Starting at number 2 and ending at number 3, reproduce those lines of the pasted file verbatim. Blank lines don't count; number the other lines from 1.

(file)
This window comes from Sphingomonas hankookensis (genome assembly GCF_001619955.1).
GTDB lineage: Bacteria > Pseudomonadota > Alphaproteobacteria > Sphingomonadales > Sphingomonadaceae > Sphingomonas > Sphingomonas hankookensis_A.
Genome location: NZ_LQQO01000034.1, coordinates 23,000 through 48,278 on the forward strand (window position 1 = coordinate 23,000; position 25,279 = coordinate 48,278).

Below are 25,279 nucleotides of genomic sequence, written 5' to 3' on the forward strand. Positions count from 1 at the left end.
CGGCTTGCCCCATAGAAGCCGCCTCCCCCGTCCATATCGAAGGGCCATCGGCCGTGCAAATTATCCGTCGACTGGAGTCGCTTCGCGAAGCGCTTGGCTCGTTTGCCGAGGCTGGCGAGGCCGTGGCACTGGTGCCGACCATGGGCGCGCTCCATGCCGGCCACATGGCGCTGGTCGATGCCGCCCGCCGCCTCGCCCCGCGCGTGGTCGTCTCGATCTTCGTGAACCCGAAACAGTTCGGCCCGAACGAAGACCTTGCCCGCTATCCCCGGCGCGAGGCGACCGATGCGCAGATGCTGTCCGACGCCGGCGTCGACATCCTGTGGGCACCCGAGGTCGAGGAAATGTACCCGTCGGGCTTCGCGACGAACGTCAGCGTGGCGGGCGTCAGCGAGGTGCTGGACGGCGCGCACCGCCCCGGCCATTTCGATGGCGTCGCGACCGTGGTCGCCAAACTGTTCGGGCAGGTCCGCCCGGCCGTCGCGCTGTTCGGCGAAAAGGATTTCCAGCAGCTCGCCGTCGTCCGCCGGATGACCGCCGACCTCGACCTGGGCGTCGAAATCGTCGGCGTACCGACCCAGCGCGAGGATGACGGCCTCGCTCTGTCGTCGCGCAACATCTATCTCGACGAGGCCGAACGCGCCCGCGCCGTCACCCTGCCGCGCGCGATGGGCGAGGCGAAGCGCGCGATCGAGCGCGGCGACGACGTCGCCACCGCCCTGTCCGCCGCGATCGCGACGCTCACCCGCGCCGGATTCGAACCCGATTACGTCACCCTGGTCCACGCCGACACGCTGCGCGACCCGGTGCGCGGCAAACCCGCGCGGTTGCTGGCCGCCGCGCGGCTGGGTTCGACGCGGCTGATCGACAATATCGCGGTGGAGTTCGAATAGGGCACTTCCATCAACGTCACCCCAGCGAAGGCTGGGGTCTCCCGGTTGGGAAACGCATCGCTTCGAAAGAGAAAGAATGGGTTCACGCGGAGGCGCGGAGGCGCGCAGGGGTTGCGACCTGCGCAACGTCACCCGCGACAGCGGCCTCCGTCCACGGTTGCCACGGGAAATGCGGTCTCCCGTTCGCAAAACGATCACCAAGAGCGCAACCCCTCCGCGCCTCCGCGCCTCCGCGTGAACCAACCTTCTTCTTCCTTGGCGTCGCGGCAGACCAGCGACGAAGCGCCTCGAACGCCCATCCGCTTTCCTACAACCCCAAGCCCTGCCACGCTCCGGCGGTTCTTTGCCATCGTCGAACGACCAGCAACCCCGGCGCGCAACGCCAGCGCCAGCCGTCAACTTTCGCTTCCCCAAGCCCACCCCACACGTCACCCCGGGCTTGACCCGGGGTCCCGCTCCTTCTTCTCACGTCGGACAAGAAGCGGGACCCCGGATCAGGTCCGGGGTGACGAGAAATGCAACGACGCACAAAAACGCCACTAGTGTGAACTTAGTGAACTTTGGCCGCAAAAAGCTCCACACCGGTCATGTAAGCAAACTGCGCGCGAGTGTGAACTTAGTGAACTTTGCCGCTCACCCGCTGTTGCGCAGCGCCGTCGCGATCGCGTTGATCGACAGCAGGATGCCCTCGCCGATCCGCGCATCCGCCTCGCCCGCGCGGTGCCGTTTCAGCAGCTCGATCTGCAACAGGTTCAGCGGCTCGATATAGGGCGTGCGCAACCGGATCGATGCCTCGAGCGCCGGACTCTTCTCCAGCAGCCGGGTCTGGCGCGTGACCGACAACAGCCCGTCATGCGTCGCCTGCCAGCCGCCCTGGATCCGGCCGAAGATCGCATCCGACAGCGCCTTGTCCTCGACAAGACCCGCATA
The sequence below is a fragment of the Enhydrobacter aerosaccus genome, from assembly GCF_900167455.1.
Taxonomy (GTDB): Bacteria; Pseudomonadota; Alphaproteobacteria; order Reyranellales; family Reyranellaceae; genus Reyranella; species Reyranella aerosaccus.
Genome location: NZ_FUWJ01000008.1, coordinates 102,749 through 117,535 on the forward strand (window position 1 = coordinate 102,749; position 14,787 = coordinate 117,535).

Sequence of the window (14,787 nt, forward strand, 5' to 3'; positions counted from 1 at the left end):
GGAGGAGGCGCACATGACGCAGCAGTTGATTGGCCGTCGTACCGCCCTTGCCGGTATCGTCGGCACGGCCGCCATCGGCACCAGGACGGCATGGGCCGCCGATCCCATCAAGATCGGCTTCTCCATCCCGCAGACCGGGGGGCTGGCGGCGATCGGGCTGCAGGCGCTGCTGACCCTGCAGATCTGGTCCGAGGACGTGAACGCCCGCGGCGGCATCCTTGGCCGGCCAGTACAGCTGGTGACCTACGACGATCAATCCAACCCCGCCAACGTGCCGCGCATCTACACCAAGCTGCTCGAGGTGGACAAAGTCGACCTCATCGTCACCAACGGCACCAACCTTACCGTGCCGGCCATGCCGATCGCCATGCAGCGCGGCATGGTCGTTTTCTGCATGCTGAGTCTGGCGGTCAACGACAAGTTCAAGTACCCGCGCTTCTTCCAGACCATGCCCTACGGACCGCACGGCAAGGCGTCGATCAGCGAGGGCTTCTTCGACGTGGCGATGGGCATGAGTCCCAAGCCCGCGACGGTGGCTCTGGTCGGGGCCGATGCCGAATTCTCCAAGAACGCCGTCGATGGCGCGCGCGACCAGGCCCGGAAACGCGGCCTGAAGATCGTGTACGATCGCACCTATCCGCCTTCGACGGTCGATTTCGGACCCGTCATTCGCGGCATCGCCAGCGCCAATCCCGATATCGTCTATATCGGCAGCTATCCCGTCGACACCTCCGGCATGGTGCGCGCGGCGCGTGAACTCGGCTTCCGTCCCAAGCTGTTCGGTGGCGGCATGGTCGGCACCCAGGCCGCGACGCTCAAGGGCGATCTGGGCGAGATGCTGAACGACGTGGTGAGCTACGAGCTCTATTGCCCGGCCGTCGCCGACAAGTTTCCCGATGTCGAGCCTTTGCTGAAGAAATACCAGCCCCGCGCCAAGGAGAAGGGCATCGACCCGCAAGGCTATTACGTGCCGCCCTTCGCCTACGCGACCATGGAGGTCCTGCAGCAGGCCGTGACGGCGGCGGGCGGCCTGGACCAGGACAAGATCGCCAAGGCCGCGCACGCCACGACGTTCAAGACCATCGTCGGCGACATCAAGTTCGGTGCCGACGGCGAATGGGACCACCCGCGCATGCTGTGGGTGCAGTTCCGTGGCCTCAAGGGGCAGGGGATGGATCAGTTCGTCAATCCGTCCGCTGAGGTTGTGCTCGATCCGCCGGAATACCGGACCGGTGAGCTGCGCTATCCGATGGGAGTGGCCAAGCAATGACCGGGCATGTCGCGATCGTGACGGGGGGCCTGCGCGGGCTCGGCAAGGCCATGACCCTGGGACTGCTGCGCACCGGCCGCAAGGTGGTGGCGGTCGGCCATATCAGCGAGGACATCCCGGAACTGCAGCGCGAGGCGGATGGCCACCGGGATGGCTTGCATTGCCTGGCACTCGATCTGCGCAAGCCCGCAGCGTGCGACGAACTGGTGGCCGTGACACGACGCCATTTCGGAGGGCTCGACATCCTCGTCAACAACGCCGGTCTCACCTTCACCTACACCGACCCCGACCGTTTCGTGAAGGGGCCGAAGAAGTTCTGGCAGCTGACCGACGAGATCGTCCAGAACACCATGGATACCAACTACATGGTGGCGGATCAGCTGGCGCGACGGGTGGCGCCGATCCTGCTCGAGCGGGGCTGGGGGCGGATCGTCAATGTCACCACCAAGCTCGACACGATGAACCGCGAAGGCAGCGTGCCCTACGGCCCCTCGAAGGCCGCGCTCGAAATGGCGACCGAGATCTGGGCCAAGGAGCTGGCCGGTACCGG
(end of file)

GTDB lineage: Bacteria > Pseudomonadota > Alphaproteobacteria > Sphingomonadales > Sphingomonadaceae > Sphingomonas > Sphingomonas hankookensis_A.
Genome location: NZ_LQQO01000034.1, coordinates 23,000 through 48,278 on the forward strand (window position 1 = coordinate 23,000; position 25,279 = coordinate 48,278).